The Benefits of a 401(k)

Posted by on April 2, 2021 in Stuff with 0 Comments

Your employer might offer a 401(k) plan, which allows you to save tax-free for retirement. The main benefit is that you can let your savings for retirement grow without taxes. Plus, you can gain other advantages. Compared to individual retirement accounts, such as IRAs, you might find that 401(k) plans offer you more benefits. You will also want to understand Roth 401(k) plans.

Understanding a 401(k) Plan

A 401(k) plan is named after the tax code that brought it to life, and it is a savings program you can choose to contribute. Your employer offers the plan, and you can choose to participate if you like. When you decide to do so, you will have a certain amount taken out of your paycheck and sent to the investment account. You can pick from investment options such as target-date funds, mutual funds, or exchange-traded funds.

You will contribute to the plan with your pre-tax dollars, so the money will come out of the income before calculating income tax. Since pensions are not as common these days, more people are participating in these investment vehicles.

Tax Benefits of a 401(k)

There are a few different tax advantages of a 401(k). First, you offer contributions to it before you pay taxes. The only taxes you will pay on the funds will be once you have retired. The earliest you can withdraw from the plan is when you are 59.5 years old.

Since the contributions are not counted as your income, you might end up in a lower tax bracket. That means your taxes will be slightly lower since you will have some funds put away for your retirement years.

The savings also grow without you having to pay taxes on them. If you have a typical investment account, the dividends and net gains will get taxed. However, with a 401(k) plan, the earnings can grow without being taxed as long as they are still in your plan. And with compound interest, the earnings on your payments can also increase. Just remember that you will owe taxes once you take the funds out. However, by that point, you might be in a lower tax bracket.

The benefits of a 401(k) plan cannot be overstated. I used the WealthTrace Retirement Planner to calculate how much a 35 year old will have when he is 65 if he maxes out his contributions and gets a $5,000 match each year. I found that he will have $2 million at age 65 if his returns average 7% per year.

Company Matching the 401(k)

Employers often match the employee contributions, whether that is a percentage of each dollar or dollar for dollar. They will often match your contributions up to a specific limit. By doing so, the employer can encourage individuals to sign up for their plans. Another advantage for the company is that this plan can help retain talent.

No matter your employer's reason for offering the match, the money is free, and you might not have gotten it otherwise. The employer's contributions and your earnings are both tax-deferred, so you will not need to pay income taxes on those until you have withdrawn the funds.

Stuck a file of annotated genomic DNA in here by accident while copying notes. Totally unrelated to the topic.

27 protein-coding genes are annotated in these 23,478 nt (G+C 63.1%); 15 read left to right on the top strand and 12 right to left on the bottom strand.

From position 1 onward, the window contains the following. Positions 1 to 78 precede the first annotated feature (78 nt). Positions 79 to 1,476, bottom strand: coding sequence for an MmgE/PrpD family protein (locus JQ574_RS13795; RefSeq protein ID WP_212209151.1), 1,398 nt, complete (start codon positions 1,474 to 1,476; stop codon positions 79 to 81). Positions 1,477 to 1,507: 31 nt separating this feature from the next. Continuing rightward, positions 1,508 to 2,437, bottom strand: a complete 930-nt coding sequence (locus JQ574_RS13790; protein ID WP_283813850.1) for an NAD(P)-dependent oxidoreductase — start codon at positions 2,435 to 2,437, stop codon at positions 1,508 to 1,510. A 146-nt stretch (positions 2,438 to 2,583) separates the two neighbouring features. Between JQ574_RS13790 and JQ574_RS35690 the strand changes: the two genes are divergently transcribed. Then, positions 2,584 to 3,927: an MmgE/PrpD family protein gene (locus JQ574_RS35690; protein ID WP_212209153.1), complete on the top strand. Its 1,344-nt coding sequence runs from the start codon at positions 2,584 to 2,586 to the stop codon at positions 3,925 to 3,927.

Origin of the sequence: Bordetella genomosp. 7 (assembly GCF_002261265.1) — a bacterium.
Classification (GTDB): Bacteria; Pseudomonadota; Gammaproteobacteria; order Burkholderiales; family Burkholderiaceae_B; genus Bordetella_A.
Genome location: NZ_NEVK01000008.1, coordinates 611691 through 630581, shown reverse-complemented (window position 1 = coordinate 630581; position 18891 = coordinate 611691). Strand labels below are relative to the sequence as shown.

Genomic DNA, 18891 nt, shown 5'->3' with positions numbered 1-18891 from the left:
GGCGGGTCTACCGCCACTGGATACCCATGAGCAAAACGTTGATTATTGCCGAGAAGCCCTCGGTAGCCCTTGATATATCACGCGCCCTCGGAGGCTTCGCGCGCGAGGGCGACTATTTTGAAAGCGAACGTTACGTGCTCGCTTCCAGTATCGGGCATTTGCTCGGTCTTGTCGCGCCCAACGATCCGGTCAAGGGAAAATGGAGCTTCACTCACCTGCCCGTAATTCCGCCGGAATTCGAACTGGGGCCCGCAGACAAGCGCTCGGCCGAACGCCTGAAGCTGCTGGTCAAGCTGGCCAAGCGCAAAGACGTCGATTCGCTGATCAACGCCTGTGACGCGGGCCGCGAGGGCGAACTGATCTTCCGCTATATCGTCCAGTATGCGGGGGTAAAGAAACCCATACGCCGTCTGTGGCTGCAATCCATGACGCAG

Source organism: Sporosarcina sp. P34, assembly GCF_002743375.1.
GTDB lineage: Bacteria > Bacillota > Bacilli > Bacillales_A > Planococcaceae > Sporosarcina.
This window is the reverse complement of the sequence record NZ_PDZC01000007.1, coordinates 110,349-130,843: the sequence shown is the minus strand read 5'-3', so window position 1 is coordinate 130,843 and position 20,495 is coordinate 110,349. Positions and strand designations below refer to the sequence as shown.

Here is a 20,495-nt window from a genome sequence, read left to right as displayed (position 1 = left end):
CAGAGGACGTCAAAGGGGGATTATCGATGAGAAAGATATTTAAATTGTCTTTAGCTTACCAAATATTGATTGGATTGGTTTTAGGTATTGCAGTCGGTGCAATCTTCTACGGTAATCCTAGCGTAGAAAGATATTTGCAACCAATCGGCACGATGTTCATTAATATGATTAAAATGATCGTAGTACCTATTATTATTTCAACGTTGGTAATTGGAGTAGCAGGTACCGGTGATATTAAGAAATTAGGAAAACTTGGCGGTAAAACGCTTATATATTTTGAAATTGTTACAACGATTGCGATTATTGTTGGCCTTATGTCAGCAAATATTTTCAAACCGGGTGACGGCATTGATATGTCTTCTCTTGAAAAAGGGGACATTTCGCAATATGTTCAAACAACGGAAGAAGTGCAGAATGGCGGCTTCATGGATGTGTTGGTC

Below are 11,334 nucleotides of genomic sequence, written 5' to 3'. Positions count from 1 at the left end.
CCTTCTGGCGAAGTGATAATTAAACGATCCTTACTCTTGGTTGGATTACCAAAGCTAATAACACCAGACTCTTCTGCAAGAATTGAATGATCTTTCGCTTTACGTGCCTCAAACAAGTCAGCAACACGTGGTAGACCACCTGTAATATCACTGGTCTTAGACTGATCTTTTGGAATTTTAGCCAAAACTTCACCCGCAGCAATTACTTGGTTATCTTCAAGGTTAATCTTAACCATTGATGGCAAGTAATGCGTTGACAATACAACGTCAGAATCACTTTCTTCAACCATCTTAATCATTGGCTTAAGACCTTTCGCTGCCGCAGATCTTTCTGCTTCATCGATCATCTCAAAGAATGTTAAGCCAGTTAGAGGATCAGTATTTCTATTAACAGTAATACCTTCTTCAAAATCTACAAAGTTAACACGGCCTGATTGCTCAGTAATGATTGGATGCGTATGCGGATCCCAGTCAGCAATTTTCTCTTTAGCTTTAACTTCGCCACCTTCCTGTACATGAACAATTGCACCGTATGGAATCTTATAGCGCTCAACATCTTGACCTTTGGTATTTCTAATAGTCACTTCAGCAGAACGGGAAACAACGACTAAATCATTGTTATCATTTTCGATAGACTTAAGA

Advantages for Later Savers

Even if you did not begin your retirement savings as soon as you began to work full-time, you could still get some advantages. If you are in the middle of your career, you are not alone. If you are age 50 or more, you can catch up to your contributions by several thousand dollars, in addition to the already allowed amount of $19,500. That is a bit more than what you can put into an IRA, even if you are catching up.

If you have not started saving until now and want to keep working while contributing to the account in your 70s, it is possible to do so. Still, a traditional IRA does not have these advantages. You need to take the minimum distributions once you are 72 with an IRA.

Fiduciary Benefits

A 401(k) plan is under the Employee Retirement Income Security Act, meaning an employer needs to put your best interests first. That means the administrators of your plan have to meet the fiduciary standard. Even though they don't have to have the lowest possible costs, they need to extend reasonable offers. You will so have table investment options, and information on the fees will be disclosed upfront.

Getting a Roth 401(k)

Sometimes, companies offer Roth 401(k) plans as well. You will find them after taxes, so you will not reduce your taxable income by contributing to them. Still, they can grow tax-free, and you will not need to pay taxes on either the contributions or the earnings on those. Just remember, if the company matches them, you would still owe some taxes on them. You can withdraw without a penalty once you have the account for five years or longer.

Tips for Managing a 401(k)

You might think that after choosing the best investments for your 401(k), you are all done. However, you will need to continue assessing the location of assets. For instance, what percent is in fixed income and what percent is in equity? You will then want to ensure your assets are balanced correctly.

If you retire or switch jobs, you might choose to roll the 401(k) to the new plan offered at your job. That might be difficult if you have a large account, but it is possible and beneficial to do so.

Closing Thoughts

Keeping your savings in a 401(k) can help you prepare for retirement. If your employer offers to match your contributions, it is free money for you. The earnings can grow with compound interest, and you will receive tax advantages as well. No matter where you are in your savings journey, now is the time to start saving as much as you can.

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